It is common for dogs to fall asleep during laser therapy. Some laser treatments will be done with the laser probe in contact with the skin. This will allow for excellent light penetration as well as a comforting or massage-like sensation for the dog. These treatments are also available for you, if you are feeling a little jealous (see your doctor). Your dog will feel a soothing warmth as part of the treatment. Eye protection will be worn by the laser operator and anyone in close proximity to the laser probe. The eyes of the animal will be directed away from the treatment area or covered with a towel or eyewear. The clinician will move the probe over the area of treatment to assure the laser is being delivered to the area which needs improvement. It is common that multiple joints will be treated during one laser treatment session.

 

What Can You Expect After Your Dog Has Been Treated?

You may notice your dog a little more comfortable after just one session with considerable differences being seen after about three treatments. Typically, laser therapy will be scheduled every other day for the initial treatments of more chronic conditions. Most conditions will need, on average, six total treatments to get a healing response. For chronic conditions, eight to twelve treatments may be needed, with the possibility of ongoing maintenance treatments on a monthly basis. Chronic conditions which have persisted for a long period of time can be challenging to treat, but hang in there. If progress is being seen, stick with the treatment recommended by your veterinarian as this new technology can make a significant difference in the health of your dog.

As discussed previously, the earlier treatment can be started, the better the outcome. Once conditions become chronic, results will take longer and medication may be needed in conjunction with the laser therapy.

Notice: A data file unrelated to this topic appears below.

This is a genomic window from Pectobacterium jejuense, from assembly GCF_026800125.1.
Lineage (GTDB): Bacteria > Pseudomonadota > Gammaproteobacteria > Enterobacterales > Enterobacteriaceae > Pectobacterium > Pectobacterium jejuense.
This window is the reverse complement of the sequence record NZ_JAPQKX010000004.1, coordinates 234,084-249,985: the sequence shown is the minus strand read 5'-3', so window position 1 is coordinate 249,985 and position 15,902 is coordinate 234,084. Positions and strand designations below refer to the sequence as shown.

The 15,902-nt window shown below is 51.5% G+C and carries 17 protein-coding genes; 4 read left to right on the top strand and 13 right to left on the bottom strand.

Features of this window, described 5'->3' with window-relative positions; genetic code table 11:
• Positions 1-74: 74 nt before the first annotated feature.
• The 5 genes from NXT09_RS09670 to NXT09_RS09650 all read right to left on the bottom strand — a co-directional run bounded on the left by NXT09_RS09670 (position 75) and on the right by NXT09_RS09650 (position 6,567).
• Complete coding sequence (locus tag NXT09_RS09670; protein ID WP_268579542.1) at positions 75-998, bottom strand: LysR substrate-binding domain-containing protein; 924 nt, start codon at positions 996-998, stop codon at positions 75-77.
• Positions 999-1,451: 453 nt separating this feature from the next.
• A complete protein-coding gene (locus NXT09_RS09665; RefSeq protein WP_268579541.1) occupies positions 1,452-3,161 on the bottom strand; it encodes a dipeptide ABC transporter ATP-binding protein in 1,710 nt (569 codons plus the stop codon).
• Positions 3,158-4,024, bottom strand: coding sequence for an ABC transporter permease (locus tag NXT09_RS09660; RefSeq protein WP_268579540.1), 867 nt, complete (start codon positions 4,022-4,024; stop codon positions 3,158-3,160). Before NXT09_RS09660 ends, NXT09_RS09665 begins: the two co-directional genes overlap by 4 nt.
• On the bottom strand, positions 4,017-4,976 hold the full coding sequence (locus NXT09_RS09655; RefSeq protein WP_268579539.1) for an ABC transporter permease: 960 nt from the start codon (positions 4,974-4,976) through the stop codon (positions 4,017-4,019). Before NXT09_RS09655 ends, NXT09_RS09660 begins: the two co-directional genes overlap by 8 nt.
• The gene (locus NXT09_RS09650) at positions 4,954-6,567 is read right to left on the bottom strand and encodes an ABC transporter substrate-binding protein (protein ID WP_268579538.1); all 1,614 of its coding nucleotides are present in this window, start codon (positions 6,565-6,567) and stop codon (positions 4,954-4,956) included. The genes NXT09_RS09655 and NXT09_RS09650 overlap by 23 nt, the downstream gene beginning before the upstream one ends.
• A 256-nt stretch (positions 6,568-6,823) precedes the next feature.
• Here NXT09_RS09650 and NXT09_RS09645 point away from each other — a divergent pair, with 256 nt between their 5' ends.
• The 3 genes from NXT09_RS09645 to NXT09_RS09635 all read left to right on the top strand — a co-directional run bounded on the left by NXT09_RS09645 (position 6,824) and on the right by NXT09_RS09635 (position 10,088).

How Much Will It Cost?

The costs of laser therapy sessions are based on the type of condition being treated. For a post-surgical treatment the price may be added into the overall cost of the surgery, or as an additional charge of $20 to $40. Longer treatments for an arthritic case will cost more, and depend on the length of treatment time. The average price per session is around $55. Many practices will offer laser therapy packages which may include multiple sessions for one fee.

If your dog is experiencing pain or discomfort, you should consult your veterinarian as soon as possible. Once your pet is diagnosed, laser therapy is a great treatment option due to the ease of treatment and the lack of side effects. The use of this proven technology can reduce or even eliminate the need for potentially harmful medications. Therapeutic laser treatments can help manage the joint pain that sets in as your dog gets older, keeping your companion moving, which is an important part of healthy aging. You should ask your veterinarian if therapeutic laser treatments can be beneficial for your furry friend.

Written by Dr. Brian Pryor, founder and the Chief Executive Officer of LiteCure, LLC. This is an excerpt from the book Your Dog’s Golden Years by Jennifer Kachnic

Photo Credit Jennifer Kachnic


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Positively Expert: Jennifer Kachnic

Jennifer Kachnic is president of The Grey Muzzle Organization, a nonprofit providing grants to animal shelters and rescues nationwide for senior dog programs. She is also author of a manual on senior dog care.


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One thought on “Laser Therapy for Dogs

  1. Brooke

    If my dog got in the pool 1 hour after receiving his laser treatment for hot spot will that affect it?